Blackwing Sharpener Review

I just got back from a sketching trip to Montreal.  I’ll talk about that once I get a chance to scan my sketches but today I want to show you what I found while wandering around Mile End.  I went into a tiny store called Boucle & Papier.  l didn’t have high expectations as the place is full of greeting cards but they had Blackwing pencils, which was a pleasant surprise.

The BIG surprise, though, was that they had the hot topic in the pencil world right now – the Blackwing sharpener.  I was hot to get one of these but shipping costs really limit my ability to do so.  But I have one now.

Before I talk about it I need to provide a bit of sharpener history for those who are saying “it’s only a sharpener.”  In the pencil world, particularly the people that carry pencils wherever they go, have never been satisfied by the cheap sharpeners you can buy anywhere.  There are reasons for this but the big one is that these sharpeners produce a very short, high-angle tip and if you want to write/draw with a fine line, you’re constantly sharpening.  The long tip you get from a wall sharpener is what we want in our portable sharpeners.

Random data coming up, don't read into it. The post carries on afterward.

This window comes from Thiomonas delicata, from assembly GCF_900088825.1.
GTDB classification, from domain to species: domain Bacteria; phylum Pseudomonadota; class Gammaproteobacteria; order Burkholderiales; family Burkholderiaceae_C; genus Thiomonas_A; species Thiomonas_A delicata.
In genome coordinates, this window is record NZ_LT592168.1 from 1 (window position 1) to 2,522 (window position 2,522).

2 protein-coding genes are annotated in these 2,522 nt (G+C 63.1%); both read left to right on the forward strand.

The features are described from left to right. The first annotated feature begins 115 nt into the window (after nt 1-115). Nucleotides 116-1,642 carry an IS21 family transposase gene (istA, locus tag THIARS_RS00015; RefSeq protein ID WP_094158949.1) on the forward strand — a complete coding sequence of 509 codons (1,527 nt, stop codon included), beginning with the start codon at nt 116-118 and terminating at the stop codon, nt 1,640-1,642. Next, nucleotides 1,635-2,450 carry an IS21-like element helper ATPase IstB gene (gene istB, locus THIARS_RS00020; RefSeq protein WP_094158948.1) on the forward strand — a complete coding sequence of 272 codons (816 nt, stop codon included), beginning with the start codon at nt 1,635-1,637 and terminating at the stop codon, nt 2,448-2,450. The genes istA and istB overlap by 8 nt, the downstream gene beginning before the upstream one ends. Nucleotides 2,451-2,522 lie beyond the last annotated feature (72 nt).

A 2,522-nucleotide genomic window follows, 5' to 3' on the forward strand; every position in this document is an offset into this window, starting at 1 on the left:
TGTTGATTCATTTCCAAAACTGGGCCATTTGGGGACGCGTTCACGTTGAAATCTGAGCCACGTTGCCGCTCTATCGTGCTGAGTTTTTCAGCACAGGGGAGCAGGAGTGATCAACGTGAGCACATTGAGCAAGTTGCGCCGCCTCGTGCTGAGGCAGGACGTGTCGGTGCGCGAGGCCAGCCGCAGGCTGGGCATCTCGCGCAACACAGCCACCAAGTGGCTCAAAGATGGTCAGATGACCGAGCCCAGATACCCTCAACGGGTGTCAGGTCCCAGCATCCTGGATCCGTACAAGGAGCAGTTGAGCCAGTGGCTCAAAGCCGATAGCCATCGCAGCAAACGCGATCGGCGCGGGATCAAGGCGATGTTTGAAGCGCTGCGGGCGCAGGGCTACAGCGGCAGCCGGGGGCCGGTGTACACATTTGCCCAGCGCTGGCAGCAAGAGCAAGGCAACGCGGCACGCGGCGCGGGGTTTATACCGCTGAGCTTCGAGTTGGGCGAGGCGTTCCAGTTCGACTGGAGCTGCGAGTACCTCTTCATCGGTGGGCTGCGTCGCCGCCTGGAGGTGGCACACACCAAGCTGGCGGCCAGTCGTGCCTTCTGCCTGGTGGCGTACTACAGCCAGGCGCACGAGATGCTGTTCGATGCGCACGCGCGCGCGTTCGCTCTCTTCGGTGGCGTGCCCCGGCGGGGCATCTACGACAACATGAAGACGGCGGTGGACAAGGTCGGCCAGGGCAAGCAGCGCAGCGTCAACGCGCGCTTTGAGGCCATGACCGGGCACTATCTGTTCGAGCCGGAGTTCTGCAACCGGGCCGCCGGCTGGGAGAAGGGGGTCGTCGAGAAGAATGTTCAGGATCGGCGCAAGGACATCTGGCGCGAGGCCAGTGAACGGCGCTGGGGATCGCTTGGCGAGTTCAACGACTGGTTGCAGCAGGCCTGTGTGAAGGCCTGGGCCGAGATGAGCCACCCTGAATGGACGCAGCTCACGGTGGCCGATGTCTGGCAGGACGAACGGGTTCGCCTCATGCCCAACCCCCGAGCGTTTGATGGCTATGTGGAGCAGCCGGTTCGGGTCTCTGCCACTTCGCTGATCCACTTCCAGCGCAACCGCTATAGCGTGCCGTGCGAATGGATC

There have been several solutions but the reigning favorite is the Kum Masterpiece sharpener, a 2-step sharpener that requires you to remove wood in the first step and then carefully sharpen the point in the second.  It works great, though the 2-step approach isn’t convenient.  More important, however, is that the shavings aren’t captured by the sharpener.